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Conclusion

This chapter has provided an overview of the Charter's cultural diversity- related provisions. It has also attempted to analyse how the Charter relates to long-running discussions about how the Court balances market freedoms with fundamental rights. It was shown that what has been missing in this debate is an explicit awareness that the Charter has actually internalised these different interests. Initial judicial practice in the domain of trade/culture shows that there is no tendency to consistently favour economic interests. A striking factor, however, is that often relevant provisions of the Charter are not, or only partially dealt with. It is too early to assess whether the Charter is leading to different outcomes as compared with the pre-Charter period. What is quite clear is that this will remain a dynamic area given the many challenges that new technology poses.

Notes

  • 1. OJ C326, 26 October 2012, p. 391.
  • 2. See Article 6(1) TEU. See also Charter preamble, para. 5 and Article 52(7) CFR.
  • 3. Explanations relating to the Charter of Fundamental Rights, OJ C303, 14 December 2007, p. 17.
  • 4. CJEU, Case C-617/10, AkerbergFransson, 26 February 2014, paras 19-23.
  • 5. ECJ, Case C-260/89, ERT, 18 June 1991.
  • 6. CJEU, Case C-390/12, Robert Pfleger, 30 April 2014, para. 36.
  • 7. See Explanations, above, concerning Article 52(1) CFR. The articles mentioned in the Explanations have been partly renumbered later;for example, 'Articles 3 and 4(1) TEU' are the current 2 and 3(1) TEU.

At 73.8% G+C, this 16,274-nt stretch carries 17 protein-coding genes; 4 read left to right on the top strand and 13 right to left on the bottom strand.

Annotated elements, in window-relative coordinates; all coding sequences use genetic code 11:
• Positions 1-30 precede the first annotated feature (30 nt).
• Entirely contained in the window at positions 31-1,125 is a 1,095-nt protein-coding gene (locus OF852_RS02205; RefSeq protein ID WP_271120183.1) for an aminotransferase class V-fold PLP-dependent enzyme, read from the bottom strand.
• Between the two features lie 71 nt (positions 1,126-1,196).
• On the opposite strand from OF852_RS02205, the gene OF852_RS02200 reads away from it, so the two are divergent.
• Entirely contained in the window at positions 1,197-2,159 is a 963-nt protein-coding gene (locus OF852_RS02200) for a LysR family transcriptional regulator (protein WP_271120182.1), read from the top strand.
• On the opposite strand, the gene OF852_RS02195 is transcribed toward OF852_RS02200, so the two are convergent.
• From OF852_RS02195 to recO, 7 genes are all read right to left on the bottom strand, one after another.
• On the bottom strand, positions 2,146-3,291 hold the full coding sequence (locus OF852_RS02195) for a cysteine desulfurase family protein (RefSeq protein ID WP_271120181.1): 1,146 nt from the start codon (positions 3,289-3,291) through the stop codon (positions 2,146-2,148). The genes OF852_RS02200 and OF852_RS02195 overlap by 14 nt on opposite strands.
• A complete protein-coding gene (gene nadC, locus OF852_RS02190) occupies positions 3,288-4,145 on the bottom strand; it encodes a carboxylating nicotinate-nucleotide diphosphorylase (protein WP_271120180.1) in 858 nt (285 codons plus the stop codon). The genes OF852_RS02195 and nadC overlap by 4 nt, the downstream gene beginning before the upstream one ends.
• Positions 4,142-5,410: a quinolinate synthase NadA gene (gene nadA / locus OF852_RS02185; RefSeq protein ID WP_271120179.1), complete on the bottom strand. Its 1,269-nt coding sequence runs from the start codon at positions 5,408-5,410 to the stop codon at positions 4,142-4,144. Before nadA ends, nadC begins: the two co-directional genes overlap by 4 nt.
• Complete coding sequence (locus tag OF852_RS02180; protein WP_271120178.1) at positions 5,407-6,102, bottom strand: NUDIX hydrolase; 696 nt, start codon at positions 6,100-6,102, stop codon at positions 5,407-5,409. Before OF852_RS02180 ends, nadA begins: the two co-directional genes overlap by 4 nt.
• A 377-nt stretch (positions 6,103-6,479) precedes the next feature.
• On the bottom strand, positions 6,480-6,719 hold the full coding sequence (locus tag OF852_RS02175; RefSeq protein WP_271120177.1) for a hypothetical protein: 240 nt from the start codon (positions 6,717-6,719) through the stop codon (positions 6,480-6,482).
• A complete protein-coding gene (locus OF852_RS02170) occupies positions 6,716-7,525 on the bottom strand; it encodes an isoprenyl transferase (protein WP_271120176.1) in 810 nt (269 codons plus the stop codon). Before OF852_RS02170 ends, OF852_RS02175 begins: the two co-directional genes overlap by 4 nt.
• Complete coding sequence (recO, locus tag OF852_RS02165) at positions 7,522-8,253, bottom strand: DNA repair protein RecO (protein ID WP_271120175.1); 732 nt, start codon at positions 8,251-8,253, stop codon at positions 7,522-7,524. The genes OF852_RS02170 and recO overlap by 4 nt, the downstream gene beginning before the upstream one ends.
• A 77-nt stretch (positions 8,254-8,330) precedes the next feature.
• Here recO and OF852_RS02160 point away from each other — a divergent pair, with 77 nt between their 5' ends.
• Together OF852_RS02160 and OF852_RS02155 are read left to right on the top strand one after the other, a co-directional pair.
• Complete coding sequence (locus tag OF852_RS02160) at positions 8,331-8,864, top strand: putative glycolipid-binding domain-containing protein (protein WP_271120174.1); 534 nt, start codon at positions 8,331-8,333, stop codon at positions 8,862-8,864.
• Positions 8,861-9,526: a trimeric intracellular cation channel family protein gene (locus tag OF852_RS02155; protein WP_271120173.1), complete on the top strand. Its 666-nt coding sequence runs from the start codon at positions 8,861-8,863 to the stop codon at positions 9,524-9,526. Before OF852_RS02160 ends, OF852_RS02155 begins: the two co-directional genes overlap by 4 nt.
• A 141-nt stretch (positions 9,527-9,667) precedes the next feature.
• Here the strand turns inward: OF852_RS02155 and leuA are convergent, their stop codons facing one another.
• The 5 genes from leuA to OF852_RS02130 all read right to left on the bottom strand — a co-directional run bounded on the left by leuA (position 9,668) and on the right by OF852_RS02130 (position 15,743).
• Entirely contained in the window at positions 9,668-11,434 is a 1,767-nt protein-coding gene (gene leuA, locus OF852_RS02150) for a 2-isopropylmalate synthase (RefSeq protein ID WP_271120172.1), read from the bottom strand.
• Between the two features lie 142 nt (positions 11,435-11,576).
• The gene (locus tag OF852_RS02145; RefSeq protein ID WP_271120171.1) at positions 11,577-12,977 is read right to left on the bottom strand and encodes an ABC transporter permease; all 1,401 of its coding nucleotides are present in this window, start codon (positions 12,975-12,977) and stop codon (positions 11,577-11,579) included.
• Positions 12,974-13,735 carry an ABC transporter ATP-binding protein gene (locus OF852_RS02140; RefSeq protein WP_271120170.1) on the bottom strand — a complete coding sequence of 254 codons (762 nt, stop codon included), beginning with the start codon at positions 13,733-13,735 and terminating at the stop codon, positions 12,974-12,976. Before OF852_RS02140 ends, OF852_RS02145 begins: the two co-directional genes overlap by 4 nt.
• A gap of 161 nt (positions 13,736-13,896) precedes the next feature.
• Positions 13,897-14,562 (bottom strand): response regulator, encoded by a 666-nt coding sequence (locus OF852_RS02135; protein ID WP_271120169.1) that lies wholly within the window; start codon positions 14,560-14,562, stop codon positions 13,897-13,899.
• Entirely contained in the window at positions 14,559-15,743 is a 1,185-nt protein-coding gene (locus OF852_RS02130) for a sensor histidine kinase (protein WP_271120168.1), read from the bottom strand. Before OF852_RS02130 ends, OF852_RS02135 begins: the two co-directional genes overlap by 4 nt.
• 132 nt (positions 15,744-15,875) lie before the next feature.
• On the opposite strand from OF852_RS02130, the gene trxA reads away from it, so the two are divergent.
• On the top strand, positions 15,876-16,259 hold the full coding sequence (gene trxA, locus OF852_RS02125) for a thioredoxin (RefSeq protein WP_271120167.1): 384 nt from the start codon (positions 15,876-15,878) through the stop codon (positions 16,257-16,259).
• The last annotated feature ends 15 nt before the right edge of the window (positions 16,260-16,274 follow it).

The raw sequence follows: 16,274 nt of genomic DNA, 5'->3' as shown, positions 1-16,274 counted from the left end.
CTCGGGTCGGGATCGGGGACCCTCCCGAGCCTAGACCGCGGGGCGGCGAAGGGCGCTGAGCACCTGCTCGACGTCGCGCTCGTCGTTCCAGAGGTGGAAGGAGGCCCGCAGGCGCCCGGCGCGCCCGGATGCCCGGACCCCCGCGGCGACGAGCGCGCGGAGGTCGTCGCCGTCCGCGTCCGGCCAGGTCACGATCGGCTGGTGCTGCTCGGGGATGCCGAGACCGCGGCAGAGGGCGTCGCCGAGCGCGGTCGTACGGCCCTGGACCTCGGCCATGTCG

• 8. CJEU, Case C-291/12, Michael Schwarz v. Stadt Bochum, 17 October 2013, para. 38.
  • 9. CJEU, Case C-399/11, Stefano Melloni v. Ministerio Fiscal, 26 February 2013, para. 60.
  • 10. In 2013 Belgium was the last EU member state to ratify the Convention.
  • 11. The Revised European Social Charter has not been ratified by Croatia, the Czech Republic, Denmark, Germany, Greece, Luxembourg, Poland, Spain and the United Kingdom. See Council of Europe (2013a).
  • 12. CJEU, Case C-571/10, Servet Kamberaj, 24 April 2012. Although the Explanations (see above) to Article 34 CFR refer to the Revised European Social Charter, the Court did not draw conclusions from the fact that this treaty has not been - in all its parts - ratified by all EU member states.
  • 13. At this point this treaty was signed but not ratified by Belgium, Greece and Luxembourg. It was not signed or ratified by France.
  • 14. For a discussion of the right to good administration (Article 41 CFR-title V of the Charter), see however De Witte (2008a: 176-179).
  • 15. Referring to ECJ, Case C-288/89, Stichting Collectieve Antennevoorziening Gouda and others, 25 July 1991. The Court in this case accepted that this policy goal is connected to Article 10 ECHR (see para. 23).
  • 16. Referring to the seventeenth recital of Directive 89/552 (OJ L298, 17 October 1989, p. 23) which reads: '[T]his Directive... is without prejudice to ... acts of harmonization, in particular to satisfy mandatory requirements concerning the protection of consumers and the fairness of commercial transactions and competition'.
  • 17. At the time of writing, the CJEU had not yet referred to this article.
  • 18. At the time of writing, the CJEU had not yet referred to this article.